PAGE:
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I am alone now, truly alone, and absolutely isolated from any known life. I am it. If a count were taken, the score
would be 3 billion plus two on the
other side of the moon, and one plus God only knows what on this side.

 - Michael Collins, from "Carrying the Fire: An Astronaut's Journey"



Imagine making it all the way to the moon

and not being able to step foot on it. To wait
in the never-ending everything, orbiting

while Armstrong and Aldrin dug oversized footprints

into the dusty surface for the first time. He goes
unremembered among the trio. The entire world

tuned in to live vicariously through Neil

as he delivered a solitary sentence, grammatically flawed,
that would be canonized as the first words of man

reaching outside himself, into the out there, the honest unknown.

A culminating moment for a generation
of kids who stayed up on weeknights, holding flashlights

under their covers, pretending to move in zero gravity

and catch condensed space food in their mouths
as it floated from their hands. They'd look back to earth

and see how even tension could appear peaceful.

In Apollo, he drifts away from the landing. He rotates
further from earth than anyone in history. Alone,

he reaches the back porch of the moon, and is taken

into unrelenting darkness. Shadowed from Earth and Sun,
unreachable by radio for 48 minutes.

He learns new definitions of silence. It sounds

like the waiting room for death. He exhales
just to see the mist that gathers on the glass.

He speaks the names of his children aloud

and wonders if right and wrong mean anything
in a time and place that will never exist to anyone else.

With his head bowed, this is his confessional:

A vessel where he could speak without guilt. Where he could
fill a place without gravity with the stories of those held down by it.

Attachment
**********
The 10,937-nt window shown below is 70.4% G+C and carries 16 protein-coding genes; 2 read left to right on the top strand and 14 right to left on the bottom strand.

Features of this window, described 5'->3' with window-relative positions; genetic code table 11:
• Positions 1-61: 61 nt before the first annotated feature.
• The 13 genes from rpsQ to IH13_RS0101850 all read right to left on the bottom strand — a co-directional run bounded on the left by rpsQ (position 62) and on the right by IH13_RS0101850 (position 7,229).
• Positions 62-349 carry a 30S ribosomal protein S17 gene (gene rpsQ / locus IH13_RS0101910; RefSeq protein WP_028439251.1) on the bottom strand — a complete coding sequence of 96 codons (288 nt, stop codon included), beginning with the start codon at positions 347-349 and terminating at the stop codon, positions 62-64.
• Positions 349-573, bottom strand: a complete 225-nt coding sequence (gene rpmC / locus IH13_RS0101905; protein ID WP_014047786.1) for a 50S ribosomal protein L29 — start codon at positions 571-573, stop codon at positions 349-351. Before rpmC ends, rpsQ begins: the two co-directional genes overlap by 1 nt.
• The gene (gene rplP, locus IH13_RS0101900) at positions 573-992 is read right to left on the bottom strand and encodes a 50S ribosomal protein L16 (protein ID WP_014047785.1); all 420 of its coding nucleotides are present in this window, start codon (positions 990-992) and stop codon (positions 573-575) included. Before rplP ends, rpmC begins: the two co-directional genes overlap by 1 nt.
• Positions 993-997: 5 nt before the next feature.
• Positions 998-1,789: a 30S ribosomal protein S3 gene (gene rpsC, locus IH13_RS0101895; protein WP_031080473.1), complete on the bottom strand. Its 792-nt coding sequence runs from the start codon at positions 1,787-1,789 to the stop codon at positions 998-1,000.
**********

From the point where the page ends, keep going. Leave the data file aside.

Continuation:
How many walked out of their homes that night,

into a light breeze, catching the reflection of their faces
in wood-framed windows, just to look at the moon,

because it was different now? Attainable. How many walked out

to their streets, backyards, and rooftops without a word,
eyes wide, lit up and moon white because they wanted to feel

the night like he did? To stand, as still as the axis on which we spin. 



Michael Sarnowski earned his MFA from Vanderbilt University, where he was a recent recipient of The Academy
of American Poets Prize. His poetry has been published by *The Adirondack Review*, *The Honey Land Review*,
and Write Bloody Publishing.

 
 


Since the first two moon-walkers are household names to most, 48 Minutes came from the simple question, "Who was the third astronaut on the first successful moon landing?" Research then brought on questions about who Michael Collins was and what his was role in the mission. What stood out most was the unparalleled solitude of his solo orbit, the period of time on the far side of the moon without radio contact, in complete darkness, which I envisioned to be the most secluded moment any human could experience. This became the focus and jump-off point for the rest of the poem.

 





  


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